Steadfast, in heavy armour clad, destructive to foes.2  It is necessary, indeed, that a political leader should prevail by reason of his eloquence, but ignoble for him to admire and crave the fame that springs from his eloquence. Wherefore in this regard Demosthenes is more stately and magnificent, since he declares that his ability in speaking was a mere matter of experience, depending greatly upon the goodwill of his hearers,3 and considers illiberal and vulgar, as they are, those who are puffed up at such success.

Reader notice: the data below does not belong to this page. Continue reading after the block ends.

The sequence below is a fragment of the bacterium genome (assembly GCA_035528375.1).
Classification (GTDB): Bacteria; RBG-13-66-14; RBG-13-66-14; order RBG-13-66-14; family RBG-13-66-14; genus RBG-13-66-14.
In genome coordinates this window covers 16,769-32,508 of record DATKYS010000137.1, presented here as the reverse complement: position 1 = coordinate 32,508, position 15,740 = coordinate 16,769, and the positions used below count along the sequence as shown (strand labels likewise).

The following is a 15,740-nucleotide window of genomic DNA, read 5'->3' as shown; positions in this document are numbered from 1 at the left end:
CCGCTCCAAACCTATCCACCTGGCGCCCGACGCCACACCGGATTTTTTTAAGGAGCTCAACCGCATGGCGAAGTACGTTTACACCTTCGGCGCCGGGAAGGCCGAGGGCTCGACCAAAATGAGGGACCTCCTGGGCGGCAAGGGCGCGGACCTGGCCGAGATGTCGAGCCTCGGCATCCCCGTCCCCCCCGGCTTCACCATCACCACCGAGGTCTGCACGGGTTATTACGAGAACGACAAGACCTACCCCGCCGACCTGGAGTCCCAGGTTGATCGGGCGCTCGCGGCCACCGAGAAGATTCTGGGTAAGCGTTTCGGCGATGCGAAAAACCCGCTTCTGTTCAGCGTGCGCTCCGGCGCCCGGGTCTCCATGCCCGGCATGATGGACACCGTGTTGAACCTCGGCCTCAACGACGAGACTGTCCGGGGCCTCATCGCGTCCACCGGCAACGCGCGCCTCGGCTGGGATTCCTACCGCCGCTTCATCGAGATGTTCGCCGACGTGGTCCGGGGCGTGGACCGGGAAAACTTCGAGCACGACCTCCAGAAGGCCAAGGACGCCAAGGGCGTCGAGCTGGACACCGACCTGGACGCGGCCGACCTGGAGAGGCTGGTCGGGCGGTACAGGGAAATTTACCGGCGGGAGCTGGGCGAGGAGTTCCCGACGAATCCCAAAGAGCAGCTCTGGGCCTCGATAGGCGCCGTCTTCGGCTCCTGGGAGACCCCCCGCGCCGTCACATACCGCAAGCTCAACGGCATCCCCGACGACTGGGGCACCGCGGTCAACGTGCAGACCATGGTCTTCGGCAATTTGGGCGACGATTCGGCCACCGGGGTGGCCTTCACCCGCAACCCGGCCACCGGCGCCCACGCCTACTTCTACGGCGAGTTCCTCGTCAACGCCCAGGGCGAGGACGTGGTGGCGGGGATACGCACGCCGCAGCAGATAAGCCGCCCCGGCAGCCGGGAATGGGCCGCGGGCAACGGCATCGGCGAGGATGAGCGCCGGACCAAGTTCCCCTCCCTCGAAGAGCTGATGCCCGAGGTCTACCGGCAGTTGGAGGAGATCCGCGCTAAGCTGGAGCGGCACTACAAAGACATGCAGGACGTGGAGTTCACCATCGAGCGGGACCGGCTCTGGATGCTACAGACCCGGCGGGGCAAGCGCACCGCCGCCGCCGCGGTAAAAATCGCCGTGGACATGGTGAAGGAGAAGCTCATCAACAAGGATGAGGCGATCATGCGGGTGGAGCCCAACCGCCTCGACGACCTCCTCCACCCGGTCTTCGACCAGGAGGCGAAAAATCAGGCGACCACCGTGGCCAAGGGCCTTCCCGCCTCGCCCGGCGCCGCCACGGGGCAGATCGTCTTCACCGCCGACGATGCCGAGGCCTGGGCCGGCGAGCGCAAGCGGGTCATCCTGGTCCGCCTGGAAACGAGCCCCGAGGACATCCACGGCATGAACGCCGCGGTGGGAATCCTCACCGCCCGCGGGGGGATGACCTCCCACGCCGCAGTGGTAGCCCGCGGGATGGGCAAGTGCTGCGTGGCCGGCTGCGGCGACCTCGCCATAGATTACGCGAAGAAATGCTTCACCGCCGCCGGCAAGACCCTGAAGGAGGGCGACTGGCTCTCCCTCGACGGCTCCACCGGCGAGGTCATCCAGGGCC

This text is part of:
This work is licensed under a Creative Commons Attribution-ShareAlike 3.0 United States License.
An XML version of this text is available for download, with the additional restriction that you offer Perseus any modifications you make. Perseus provides credit for all accepted changes, storing new additions in a versioning system.